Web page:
ING Plan To Hike Vysya Bank Stake To 49% Hits Roadblocks

New Delhi, July 29: | Updated: Jul 30 2002, 05:30am hrs
Dutch major ING’s proposal to hike stake in Vysya Bank to 49 per cent from 20 per cent now through a group company appears to have run into rough weather with the Foreign Investment Promotion Board (FIPB) raising objections and deferring it for two weeks.

FIPB’s objections stem from the fact that the proposal, if cleared, will raise the total foreign direct investment (FDI) in Vysya Bank to 59 per cent since International Finance Corporation (IFC) is a 10 per cent equity partner in the venture, and under the prevailing norms of FDI in banking has been capped at 49 per cent, sources pointed out.

ING’s group company Bank Brussels Lambert (BBL) holds 20 per cent in Vysya Bank at present via wholly-owned subsidiaries BBL Holdings and BBL Investments.

Deferment on the issue by two weeks follows a request from the department of economic affairs, sources said.

Besides breaching the 49 per cent FDI cap, the present proposal will also need an approval from the Central Bank since Vysya Bank has an existing joint venture in insurance sector with foreign investment. “The company (Vysya) has furnished the board resolution of the bank in support of the increase in shareholding of BBL Mauritius Holdings and BBL (by itself or through one or more of its group entities) to 49 per cent of the issued equity share capital of the bank. This would, however, raise the FDI to 59 per cent, which is not permissible,” the board said.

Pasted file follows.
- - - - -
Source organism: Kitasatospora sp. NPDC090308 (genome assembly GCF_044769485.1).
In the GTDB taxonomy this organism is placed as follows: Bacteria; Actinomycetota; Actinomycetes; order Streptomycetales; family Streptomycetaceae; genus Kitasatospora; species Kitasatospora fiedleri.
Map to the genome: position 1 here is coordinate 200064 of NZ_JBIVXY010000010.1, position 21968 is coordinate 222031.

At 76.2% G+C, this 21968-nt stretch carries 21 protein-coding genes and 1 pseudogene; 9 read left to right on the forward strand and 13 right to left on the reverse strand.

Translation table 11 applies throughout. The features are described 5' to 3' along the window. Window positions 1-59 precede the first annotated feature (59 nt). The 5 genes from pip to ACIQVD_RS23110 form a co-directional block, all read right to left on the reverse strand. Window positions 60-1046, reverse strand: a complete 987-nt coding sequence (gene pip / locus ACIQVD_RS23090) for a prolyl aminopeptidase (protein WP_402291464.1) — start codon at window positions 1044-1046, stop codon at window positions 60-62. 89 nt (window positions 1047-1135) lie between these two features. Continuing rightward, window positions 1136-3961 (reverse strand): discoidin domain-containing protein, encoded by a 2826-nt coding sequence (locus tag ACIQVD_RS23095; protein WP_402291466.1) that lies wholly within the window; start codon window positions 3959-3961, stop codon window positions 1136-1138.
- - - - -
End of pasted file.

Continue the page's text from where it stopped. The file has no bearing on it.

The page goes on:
“Moreover, Vysya also has a joint venture in insurance sector with foreign investment,” FIPB said.

As per the proposal, BBL Mauritius Holdings proposes to acquire 54.36 lakh equity shares of Vysya Bank besides acquiring five per cent more of the Indian bank or 11.25 lakh shares through one or more group entities.

Besides, 4.3 per cent of Vysya’s issued capital or 990,379 shares are held by Foreign Institutional Investors, Non-resident Indians and Overseas Corporate Bodies under the portfolio route.

FIPB’s objections follow RBI guidelines as per which “The revised FDI limit of 49 per cent does not carry with it any sub-ceilings for any category of direct investor. FII portfolio limit of 49 per cent is over and above the FDI limit.” Also, there is a 10 per cent cap on voting rights.

Besides, prior approval of the RBI is necessary for foreign investment in banks that have subsidiaries/joint ventures in the insurance sector. RBI may consider such applications in consultation with the Insurance Regulatory Authority of India.